The voice acting is really well done. Both Takamoto Megumi and Takagaki Ayahi give really strong performances. I’m not sure how closely they actually worked together since their lines were recorded, but I can say that they have really strong chemistry. If there’s anything wrong with the acting in this it’s that there are quite a few exaggerated scenes, but I’m not going to complain about it much since I honestly think they work in context. I didn’t like the music as much. Don’t get me wrong, it’s good but it doesn’t add a whole lot to the atmosphere. Most of it is just really mellow. Which is fine, but I would’ve liked to hear more of a variety.

The yuri factor is a 10/10. Who ever would have thought that yuri anime month reviews would have such a high yuri factor? In addition to the budding relationship between Kazama and Sumika there’s a more advanced romance between Tomoe and Miyako and there’s Azusa’s crush on Sumika. One of Sasameki Koto’s strengths is that the yuri is handled fairly realistically. Unlike some yuri anime, they go to a school with a largely straight population and Kazama’s crushes tend to be one-sided as a consequence. It’s a move that makes the characters more sympathetic since they are outsiders of a sort and seeing them find camaraderie really works well because of that. The relationships themselves are really strongly developed in a way that feels completely natural.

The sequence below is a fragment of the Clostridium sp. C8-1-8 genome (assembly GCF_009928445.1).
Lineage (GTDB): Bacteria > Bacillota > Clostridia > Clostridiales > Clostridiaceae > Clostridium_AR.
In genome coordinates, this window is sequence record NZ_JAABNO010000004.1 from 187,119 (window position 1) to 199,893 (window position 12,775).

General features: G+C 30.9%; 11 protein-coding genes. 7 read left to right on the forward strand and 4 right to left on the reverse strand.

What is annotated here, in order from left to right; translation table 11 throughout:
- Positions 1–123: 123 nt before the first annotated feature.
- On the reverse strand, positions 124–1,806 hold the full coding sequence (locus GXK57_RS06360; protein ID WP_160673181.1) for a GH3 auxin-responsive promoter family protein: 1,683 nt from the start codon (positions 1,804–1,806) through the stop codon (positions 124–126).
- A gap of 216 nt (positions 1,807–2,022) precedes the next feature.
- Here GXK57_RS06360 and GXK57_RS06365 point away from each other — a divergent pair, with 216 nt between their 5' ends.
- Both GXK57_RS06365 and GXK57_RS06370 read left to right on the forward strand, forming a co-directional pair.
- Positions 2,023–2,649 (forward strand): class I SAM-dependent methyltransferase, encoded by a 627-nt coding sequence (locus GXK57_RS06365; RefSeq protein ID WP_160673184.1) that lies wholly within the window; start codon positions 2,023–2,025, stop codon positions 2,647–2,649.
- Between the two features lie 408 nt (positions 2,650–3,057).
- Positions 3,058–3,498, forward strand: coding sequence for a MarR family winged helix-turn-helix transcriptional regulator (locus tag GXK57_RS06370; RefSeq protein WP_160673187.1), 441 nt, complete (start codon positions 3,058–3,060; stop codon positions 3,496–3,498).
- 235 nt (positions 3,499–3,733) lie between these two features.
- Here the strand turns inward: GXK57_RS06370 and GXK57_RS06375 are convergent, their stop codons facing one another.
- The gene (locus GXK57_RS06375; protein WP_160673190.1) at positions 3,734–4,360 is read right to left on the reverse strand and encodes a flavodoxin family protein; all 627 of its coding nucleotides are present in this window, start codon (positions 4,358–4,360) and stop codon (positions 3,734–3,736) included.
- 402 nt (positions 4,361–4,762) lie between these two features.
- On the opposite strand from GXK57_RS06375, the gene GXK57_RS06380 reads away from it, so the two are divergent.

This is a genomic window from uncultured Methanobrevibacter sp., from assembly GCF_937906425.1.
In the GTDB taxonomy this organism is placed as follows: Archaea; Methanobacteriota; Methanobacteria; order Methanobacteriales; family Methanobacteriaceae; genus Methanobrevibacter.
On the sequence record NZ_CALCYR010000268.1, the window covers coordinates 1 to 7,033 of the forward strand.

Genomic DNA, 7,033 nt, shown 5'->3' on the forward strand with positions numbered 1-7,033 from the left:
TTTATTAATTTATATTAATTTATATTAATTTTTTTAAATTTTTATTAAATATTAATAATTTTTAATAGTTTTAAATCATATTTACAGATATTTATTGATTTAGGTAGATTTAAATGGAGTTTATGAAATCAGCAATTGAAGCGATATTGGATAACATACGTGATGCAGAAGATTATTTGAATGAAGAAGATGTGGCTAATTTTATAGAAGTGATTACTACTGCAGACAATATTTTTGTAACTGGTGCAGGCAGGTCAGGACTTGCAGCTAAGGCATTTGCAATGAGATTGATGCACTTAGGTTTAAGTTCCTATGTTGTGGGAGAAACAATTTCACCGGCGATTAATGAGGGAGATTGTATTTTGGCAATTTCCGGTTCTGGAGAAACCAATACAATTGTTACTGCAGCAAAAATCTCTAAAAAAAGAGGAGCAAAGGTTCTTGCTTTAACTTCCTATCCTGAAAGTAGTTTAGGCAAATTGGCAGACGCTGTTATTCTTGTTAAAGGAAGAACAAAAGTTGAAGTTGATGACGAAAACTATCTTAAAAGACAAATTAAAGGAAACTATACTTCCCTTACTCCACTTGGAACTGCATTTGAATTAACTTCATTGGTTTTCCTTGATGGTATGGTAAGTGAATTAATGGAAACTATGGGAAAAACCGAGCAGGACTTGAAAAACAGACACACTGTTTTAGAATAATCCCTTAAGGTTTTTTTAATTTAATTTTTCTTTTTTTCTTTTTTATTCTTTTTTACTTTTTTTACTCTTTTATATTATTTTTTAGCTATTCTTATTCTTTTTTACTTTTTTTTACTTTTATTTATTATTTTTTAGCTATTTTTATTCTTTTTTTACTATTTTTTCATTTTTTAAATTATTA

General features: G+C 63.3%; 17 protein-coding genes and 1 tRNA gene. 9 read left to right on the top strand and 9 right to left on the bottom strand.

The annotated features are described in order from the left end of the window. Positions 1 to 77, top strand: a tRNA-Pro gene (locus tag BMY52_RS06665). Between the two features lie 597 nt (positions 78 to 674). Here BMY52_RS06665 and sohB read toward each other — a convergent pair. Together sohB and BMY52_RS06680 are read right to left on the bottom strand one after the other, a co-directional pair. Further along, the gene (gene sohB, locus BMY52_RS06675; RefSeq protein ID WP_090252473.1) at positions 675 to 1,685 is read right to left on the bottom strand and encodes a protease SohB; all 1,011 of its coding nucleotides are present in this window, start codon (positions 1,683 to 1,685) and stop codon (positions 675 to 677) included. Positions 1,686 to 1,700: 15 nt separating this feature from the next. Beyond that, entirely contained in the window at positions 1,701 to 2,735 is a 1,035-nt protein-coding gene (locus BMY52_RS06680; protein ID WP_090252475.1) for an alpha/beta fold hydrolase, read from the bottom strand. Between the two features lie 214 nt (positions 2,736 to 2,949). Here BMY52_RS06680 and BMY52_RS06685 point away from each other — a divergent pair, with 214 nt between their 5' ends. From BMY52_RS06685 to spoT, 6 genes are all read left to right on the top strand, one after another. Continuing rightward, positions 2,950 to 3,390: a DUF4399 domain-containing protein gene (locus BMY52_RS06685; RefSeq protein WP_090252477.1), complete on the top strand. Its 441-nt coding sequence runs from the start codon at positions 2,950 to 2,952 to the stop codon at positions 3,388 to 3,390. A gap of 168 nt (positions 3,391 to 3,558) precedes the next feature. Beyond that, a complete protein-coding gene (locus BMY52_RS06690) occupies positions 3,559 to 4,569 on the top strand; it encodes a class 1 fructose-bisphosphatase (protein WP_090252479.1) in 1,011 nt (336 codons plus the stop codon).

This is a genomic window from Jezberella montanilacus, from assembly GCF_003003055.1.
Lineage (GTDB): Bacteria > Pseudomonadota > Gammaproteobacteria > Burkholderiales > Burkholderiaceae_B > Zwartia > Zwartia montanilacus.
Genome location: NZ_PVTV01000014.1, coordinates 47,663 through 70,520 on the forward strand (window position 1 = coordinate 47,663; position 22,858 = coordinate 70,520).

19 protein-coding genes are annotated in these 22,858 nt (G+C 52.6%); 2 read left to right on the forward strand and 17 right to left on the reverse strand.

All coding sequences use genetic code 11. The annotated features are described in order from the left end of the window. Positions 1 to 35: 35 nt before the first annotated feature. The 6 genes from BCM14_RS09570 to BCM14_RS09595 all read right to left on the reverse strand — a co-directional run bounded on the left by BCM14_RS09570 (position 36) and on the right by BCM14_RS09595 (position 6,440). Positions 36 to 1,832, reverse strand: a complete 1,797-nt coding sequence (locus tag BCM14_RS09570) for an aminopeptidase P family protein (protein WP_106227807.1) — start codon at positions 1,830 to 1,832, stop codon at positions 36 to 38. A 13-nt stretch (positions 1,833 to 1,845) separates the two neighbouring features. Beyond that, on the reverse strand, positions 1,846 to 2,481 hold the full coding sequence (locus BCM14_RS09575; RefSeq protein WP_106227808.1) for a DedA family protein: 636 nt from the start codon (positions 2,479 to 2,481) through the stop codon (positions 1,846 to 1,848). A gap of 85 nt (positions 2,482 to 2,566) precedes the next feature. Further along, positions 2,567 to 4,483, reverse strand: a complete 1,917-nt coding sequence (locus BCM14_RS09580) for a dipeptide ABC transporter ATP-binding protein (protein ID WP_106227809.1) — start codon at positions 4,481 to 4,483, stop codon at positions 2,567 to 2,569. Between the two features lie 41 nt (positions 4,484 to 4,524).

Now, my final rating for Sasameki Koto is an 8/10. It’s a great anime, except for bloody episode seven. My biggest complaint is that one episode but ignoring that, the characters are excellent, the romance is handled very well, the voice acting is great and the art, when not shifted to the humorous style, is amazing. I do suggest giving it a try, and skipping episode seven because it seriously is just awful. If you enjoy the twelve good episodes you should check out the manga, because it, unfortunately hasn’t gotten another season yet and it might never. Well, that’s it for yuri anime month. Next month I plan to look at Katanagatari, Blood+, and Durarara because my lovely fans requested it and I can’t say no to reasonable requests from you guys. Even in those rare cases when I know it’s going to be painful to re-watch something. There was something else coming up, but I can’t recall what it was right now. Oh well, I’m sure I’ll think of it eventually. That was my way of alluding to the hundredth review, which came after Katanagatari and Blood+ but before Durarara.